Figure 1. Design of CAR MSC. Mesenchymal stromal cells expressing CAR receptor to enhance their trafficking through the scFv and their suppressive functions through the intracellular signaling domains. Created with

Following design of our CAR, we had to ensure that CAR could be stably delivered or transduced to MSCs without altering their stem cell-like properties. While primary T cells are relatively easy to transduce, it took some trial and error to get strong CAR transduction on MSCs. Eventually, we discovered that the addition of protamine sulfate yielded high, stable CAR expression on MSCs and created the first CAR-MSCs (Fig.2). We also confirmed that CAR-MSCs maintain their undifferentiated stem-like phenotypes through surface marker expressing and genetic studies, easing concerns that genetically modifying the MSCs could result in unwanted changes to their properties.  

Figure 2. CAR MSC. Mesenchymal stromal cells expressing CAR receptor at the cell surface, where it detects and engages with target cells to initiate immunosuppressive response. The CAR MSC actin-cytoskeleton is shown in green, and chimeric antigen receptor is shown in purple.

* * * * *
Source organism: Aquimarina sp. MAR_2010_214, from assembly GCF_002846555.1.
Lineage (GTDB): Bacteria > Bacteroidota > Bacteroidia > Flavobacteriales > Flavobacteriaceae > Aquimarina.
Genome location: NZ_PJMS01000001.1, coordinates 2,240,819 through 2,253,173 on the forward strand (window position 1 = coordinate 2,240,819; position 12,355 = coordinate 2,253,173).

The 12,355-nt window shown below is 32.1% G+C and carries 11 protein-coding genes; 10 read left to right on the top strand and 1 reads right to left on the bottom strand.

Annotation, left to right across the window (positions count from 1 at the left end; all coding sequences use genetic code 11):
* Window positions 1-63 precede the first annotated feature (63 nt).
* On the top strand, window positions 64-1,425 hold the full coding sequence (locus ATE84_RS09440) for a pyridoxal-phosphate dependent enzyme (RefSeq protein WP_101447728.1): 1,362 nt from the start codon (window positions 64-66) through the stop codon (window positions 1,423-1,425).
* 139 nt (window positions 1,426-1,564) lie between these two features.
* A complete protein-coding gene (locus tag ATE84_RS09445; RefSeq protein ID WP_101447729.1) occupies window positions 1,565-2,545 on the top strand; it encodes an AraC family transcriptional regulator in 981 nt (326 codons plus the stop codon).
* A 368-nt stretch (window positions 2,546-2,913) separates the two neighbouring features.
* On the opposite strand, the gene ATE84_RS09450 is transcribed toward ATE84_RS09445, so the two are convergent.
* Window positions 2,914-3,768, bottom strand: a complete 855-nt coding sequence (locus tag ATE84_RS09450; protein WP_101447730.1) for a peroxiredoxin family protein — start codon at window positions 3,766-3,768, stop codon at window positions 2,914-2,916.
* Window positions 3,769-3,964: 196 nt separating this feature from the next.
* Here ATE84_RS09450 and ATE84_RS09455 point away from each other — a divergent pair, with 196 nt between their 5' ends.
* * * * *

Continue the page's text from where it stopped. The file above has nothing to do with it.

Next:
We next set out to determine if CAR-MSCs showed enhanced immunosuppression compared to unmodified MSCs. We tested CAR-MSCs in a preclinical mouse model of graft-vs-host disease (GvHD) and found significant therapeutic benefits over unmodified MSCs, including lower GvHD clinical symptom score and prolonged survival.

Given these striking results, we dove into potential mechanisms for CAR-MSC functions. In our mouse models, we saw reduced numbers of circulating human T cells, increased percentage of immunosuppressive regulatory T cells, and increased serum levels of immunosuppressive cytokines after CAR-MSC infusion compared to control MSCs . Our results revealed enhanced CAR-MSC trafficking to relevant target tissues (in this case, E-cadherin+ colonic tissue). Enhanced accumulation in target tissues was not seen with CAR-MSCs targeting an irrelevant antigen, indicating that the specificity of the scFv to a disease-specific antigen was crucial to our observations of improved CAR-MSC trafficking.